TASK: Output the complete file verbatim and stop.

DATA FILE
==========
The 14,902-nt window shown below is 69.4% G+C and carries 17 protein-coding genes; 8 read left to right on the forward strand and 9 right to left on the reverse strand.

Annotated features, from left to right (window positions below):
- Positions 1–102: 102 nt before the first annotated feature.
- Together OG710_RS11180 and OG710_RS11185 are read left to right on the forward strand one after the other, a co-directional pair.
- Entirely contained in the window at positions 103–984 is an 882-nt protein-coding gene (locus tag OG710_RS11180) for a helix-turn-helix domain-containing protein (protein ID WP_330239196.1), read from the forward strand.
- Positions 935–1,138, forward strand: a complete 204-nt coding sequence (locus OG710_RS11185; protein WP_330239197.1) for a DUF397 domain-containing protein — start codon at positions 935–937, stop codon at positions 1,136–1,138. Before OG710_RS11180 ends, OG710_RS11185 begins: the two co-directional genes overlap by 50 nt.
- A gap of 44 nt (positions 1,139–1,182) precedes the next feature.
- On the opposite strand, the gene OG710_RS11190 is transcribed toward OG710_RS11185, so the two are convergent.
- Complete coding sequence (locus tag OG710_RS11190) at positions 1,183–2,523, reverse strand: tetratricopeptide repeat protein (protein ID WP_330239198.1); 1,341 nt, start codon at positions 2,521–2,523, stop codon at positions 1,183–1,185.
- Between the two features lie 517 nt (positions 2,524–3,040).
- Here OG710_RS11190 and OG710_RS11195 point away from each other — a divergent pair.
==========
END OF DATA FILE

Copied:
The 14,902-nt window shown below is 69.4% G+C and carries 17 protein-coding genes; 8 read left to right on the forward strand and 9 right to left on the reverse strand.

Annotated features, from left to right (window positions below):
- Positions 1–102: 102 nt before the first annotated feature.
- Together OG710_RS11180 and OG710_RS11185 are read left to right on the forward strand one after the other, a co-directional pair.
- Entirely contained in the window at positions 103–984 is an 882-nt protein-coding gene (locus tag OG710_RS11180) for a helix-turn-helix domain-containing protein (protein ID WP_330239196.1), read from the forward strand.
- Positions 935–1,138, forward strand: a complete 204-nt coding sequence (locus OG710_RS11185; protein WP_330239197.1) for a DUF397 domain-containing protein — start codon at positions 935–937, stop codon at positions 1,136–1,138. Before OG710_RS11180 ends, OG710_RS11185 begins: the two co-directional genes overlap by 50 nt.
- A gap of 44 nt (positions 1,139–1,182) precedes the next feature.
- On the opposite strand, the gene OG710_RS11190 is transcribed toward OG710_RS11185, so the two are convergent.
- Complete coding sequence (locus tag OG710_RS11190) at positions 1,183–2,523, reverse strand: tetratricopeptide repeat protein (protein ID WP_330239198.1); 1,341 nt, start codon at positions 2,521–2,523, stop codon at positions 1,183–1,185.
- Between the two features lie 517 nt (positions 2,524–3,040).
- Here OG710_RS11190 and OG710_RS11195 point away from each other — a divergent pair.